Haha. Yeah. Although I consider the bonding strip not to be antique because my wiring predates that.
 
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Old 01-02-12, 04:49 PM
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Type AC cable with the little bare piece of wire is approved for use as an equipment grounding conductor (see 320.108 of the NEC)

The problem is that a lot of circulators (ie Grundfos) have a plastic enclosure that doesn't provide an effective ground path (which is why they have a terminal for the EGC).

If you have metal to connect to (ie aquastats), AC is fine.
 
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Old 01-02-12, 04:51 PM
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Yeah, AC = Antique Cable ! ha ha ha...
 
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Old 01-02-12, 04:56 PM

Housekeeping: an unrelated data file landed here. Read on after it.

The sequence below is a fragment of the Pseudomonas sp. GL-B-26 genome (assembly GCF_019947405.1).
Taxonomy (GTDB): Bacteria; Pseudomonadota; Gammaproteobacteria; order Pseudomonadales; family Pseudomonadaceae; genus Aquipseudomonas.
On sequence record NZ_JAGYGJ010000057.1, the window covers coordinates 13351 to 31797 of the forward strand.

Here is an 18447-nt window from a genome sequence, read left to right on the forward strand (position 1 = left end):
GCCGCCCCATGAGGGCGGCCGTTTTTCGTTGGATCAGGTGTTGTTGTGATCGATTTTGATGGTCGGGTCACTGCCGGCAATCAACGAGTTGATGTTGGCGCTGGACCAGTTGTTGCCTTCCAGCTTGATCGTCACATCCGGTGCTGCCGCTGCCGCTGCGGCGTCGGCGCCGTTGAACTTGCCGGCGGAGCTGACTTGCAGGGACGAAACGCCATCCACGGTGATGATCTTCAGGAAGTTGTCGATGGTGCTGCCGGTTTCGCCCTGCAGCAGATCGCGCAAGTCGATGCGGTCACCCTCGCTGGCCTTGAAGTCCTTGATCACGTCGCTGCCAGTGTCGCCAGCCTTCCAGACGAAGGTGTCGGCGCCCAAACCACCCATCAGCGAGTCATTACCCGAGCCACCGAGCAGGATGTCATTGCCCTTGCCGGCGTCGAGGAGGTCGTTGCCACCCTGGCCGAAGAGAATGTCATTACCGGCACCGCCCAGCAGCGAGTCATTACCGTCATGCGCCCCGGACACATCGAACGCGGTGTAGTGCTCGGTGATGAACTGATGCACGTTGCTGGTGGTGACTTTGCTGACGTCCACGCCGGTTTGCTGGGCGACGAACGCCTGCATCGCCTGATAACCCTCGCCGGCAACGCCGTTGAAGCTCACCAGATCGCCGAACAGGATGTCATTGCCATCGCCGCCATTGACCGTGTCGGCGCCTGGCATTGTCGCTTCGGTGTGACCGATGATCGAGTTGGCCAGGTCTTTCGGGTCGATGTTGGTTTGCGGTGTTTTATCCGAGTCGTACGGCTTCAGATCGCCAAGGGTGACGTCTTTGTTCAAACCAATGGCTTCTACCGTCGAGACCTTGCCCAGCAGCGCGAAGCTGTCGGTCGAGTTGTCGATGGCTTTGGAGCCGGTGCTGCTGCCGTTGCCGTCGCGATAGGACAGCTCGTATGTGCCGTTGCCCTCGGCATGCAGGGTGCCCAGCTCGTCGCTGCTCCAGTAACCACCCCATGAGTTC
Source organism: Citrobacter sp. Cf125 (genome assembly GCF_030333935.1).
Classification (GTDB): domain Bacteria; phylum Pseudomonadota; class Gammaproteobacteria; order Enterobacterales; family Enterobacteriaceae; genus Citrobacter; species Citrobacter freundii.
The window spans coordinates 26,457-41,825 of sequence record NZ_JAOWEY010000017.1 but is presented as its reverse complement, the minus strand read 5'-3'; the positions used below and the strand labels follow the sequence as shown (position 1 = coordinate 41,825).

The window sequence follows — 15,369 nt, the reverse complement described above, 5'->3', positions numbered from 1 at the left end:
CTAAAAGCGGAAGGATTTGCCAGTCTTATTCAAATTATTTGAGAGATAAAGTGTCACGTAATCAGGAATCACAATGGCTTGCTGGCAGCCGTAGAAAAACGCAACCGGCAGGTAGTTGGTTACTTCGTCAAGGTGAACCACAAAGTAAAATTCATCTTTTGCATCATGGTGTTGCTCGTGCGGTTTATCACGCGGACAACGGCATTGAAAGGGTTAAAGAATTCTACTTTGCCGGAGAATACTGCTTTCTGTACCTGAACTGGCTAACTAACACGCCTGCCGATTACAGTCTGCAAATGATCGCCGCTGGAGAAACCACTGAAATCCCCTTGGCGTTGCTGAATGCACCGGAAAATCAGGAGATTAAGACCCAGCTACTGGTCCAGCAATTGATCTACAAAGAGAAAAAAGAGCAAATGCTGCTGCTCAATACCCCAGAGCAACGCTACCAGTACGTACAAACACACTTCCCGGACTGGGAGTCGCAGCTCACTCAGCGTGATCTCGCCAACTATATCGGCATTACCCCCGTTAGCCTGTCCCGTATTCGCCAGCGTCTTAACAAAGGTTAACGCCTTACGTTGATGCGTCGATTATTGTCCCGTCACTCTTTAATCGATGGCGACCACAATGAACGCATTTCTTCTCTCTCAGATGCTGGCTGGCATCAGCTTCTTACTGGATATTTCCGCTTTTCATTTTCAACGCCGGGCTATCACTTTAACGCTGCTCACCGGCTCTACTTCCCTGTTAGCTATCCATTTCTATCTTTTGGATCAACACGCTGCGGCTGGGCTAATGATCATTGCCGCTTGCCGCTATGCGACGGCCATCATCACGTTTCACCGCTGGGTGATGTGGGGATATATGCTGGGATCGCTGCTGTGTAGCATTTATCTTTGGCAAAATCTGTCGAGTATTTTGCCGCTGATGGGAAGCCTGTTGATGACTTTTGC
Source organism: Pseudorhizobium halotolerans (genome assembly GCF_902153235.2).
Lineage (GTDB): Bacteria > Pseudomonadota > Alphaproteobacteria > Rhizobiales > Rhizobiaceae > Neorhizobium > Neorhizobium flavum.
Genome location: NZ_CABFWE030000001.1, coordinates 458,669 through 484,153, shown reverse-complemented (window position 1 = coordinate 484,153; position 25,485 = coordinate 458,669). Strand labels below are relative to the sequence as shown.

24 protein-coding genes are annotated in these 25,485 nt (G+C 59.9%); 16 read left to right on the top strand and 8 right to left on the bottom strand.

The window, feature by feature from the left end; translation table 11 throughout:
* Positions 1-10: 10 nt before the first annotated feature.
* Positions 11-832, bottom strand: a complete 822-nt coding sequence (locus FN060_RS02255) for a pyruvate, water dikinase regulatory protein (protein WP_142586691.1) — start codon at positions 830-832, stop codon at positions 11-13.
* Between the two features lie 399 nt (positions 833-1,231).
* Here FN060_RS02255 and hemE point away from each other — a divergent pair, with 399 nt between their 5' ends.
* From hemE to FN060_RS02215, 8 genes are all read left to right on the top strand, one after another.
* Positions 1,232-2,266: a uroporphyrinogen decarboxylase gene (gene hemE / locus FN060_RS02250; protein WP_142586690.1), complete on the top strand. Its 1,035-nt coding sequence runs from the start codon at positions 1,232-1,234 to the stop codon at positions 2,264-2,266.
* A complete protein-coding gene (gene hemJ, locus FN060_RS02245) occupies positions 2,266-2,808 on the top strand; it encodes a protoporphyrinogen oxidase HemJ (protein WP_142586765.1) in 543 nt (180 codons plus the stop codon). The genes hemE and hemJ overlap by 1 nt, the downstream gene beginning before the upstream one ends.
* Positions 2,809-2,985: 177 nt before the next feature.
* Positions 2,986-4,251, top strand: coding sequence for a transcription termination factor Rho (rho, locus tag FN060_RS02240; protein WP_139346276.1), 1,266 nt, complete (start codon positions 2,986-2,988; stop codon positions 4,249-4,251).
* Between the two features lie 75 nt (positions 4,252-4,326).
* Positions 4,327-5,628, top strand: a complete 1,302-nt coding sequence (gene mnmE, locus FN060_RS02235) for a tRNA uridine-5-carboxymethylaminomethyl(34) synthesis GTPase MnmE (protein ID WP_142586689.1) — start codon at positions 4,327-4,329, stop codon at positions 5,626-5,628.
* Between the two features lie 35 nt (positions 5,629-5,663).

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sometimes there's a little confusion between MC, AC and FMC.

Most people know MC.

AC is armored cable, and is acceptable for use as an equipment ground.

FMC is flexible metallic conduit, commonly called greefield. FMC is approved for use as an EGC provided the combined length doesn't exceed 6'. Still doesn't make a difference if the circulator is plastic; in that case you would have to run MC or pull an EGC through the FMC.

Edit: EGC = equipment grounding conductor.. the green or bare wire.
 

Last edited by ItsTim; 01-02-12 at 04:56 PM. Reason: as noted
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Old 01-02-12, 05:05 PM
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Yikes. I would hate to have to fish wire through that.